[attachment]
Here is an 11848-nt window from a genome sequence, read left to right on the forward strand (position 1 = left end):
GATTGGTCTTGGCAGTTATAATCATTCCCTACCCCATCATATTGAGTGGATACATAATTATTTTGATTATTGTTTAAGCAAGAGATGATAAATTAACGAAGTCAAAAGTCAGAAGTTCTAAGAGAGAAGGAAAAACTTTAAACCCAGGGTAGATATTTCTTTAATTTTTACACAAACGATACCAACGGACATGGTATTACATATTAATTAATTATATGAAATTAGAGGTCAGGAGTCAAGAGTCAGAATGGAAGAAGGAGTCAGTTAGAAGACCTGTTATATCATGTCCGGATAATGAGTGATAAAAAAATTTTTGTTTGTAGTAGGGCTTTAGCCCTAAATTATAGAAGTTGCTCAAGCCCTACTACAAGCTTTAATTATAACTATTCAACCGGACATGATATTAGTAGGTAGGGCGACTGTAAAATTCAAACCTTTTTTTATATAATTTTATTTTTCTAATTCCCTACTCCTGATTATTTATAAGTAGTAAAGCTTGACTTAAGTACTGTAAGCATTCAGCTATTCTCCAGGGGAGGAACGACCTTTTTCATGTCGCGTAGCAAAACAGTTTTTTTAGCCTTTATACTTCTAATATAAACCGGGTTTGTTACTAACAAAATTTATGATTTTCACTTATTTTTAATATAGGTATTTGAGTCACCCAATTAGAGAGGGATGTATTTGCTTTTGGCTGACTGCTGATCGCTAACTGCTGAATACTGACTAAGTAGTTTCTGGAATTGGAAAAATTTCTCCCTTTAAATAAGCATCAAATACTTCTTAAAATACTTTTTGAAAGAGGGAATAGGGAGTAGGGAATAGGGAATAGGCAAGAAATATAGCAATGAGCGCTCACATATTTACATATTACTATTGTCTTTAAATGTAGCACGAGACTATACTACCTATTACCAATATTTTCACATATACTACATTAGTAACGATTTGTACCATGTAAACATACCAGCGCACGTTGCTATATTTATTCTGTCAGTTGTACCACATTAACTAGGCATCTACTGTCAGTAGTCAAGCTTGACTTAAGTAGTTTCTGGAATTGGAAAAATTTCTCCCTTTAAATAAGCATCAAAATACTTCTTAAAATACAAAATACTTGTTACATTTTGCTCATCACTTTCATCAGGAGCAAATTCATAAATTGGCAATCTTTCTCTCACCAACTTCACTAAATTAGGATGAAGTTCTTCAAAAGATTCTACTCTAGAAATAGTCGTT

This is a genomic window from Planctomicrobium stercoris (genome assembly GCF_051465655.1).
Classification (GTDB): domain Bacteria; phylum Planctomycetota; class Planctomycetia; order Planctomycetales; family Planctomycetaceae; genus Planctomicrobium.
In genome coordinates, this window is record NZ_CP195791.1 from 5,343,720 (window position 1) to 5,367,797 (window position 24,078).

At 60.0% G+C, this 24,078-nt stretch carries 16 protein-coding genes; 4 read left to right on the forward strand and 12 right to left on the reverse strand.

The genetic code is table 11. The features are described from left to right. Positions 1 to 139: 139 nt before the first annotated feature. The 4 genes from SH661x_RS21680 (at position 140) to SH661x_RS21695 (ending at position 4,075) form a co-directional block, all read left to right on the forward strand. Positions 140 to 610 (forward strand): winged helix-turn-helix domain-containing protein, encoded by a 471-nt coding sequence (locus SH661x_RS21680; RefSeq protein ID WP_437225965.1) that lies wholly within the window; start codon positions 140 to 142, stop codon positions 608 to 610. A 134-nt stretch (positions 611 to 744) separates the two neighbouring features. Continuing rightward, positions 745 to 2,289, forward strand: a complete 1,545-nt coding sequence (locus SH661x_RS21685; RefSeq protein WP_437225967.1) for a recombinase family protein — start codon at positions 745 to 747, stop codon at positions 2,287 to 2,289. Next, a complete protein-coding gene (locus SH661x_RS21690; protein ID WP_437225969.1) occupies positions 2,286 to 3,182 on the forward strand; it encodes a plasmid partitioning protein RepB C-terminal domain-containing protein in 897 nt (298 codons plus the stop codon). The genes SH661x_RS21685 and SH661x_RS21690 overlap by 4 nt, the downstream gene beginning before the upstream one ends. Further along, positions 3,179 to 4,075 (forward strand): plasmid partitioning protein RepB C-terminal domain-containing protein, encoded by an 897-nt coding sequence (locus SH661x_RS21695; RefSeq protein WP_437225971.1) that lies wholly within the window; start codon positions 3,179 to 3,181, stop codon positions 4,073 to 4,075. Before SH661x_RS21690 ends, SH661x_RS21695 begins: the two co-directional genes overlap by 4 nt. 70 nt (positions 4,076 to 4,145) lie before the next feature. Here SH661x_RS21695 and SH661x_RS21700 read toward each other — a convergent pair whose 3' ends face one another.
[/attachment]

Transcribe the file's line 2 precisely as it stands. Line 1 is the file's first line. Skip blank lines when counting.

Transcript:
GATTGGTCTTGGCAGTTATAATCATTCCCTACCCCATCATATTGAGTGGATACATAATTATTTTGATTATTGTTTAAGCAAGAGATGATAAATTAACGAAGTCAAAAGTCAGAAGTTCTAAGAGAGAAGGAAAAACTTTAAACCCAGGGTAGATATTTCTTTAATTTTTACACAAACGATACCAACGGACATGGTATTACATATTAATTAATTATATGAAATTAGAGGTCAGGAGTCAAGAGTCAGAATGGAAGAAGGAGTCAGTTAGAAGACCTGTTATATCATGTCCGGATAATGAGTGATAAAAAAATTTTTGTTTGTAGTAGGGCTTTAGCCCTAAATTATAGAAGTTGCTCAAGCCCTACTACAAGCTTTAATTATAACTATTCAACCGGACATGATATTAGTAGGTAGGGCGACTGTAAAATTCAAACCTTTTTTTATATAATTTTATTTTTCTAATTCCCTACTCCTGATTATTTATAAGTAGTAAAGCTTGACTTAAGTACTGTAAGCATTCAGCTATTCTCCAGGGGAGGAACGACCTTTTTCATGTCGCGTAGCAAAACAGTTTTTTTAGCCTTTATACTTCTAATATAAACCGGGTTTGTTACTAACAAAATTTATGATTTTCACTTATTTTTAATATAGGTATTTGAGTCACCCAATTAGAGAGGGATGTATTTGCTTTTGGCTGACTGCTGATCGCTAACTGCTGAATACTGACTAAGTAGTTTCTGGAATTGGAAAAATTTCTCCCTTTAAATAAGCATCAAATACTTCTTAAAATACTTTTTGAAAGAGGGAATAGGGAGTAGGGAATAGGGAATAGGCAAGAAATATAGCAATGAGCGCTCACATATTTACATATTACTATTGTCTTTAAATGTAGCACGAGACTATACTACCTATTACCAATATTTTCACATATACTACATTAGTAACGATTTGTACCATGTAAACATACCAGCGCACGTTGCTATATTTATTCTGTCAGTTGTACCACATTAACTAGGCATCTACTGTCAGTAGTCAAGCTTGACTTAAGTAGTTTCTGGAATTGGAAAAATTTCTCCCTTTAAATAAGCATCAAAATACTTCTTAAAATACAAAATACTTGTTACATTTTGCTCATCACTTTCATCAGGAGCAAATTCATAAATTGGCAATCTTTCTCTCACCAACTTCACTAAATTAGGATGAAGTTCTTCAAAAGATTCTACTCTAGAAATAGTCGTT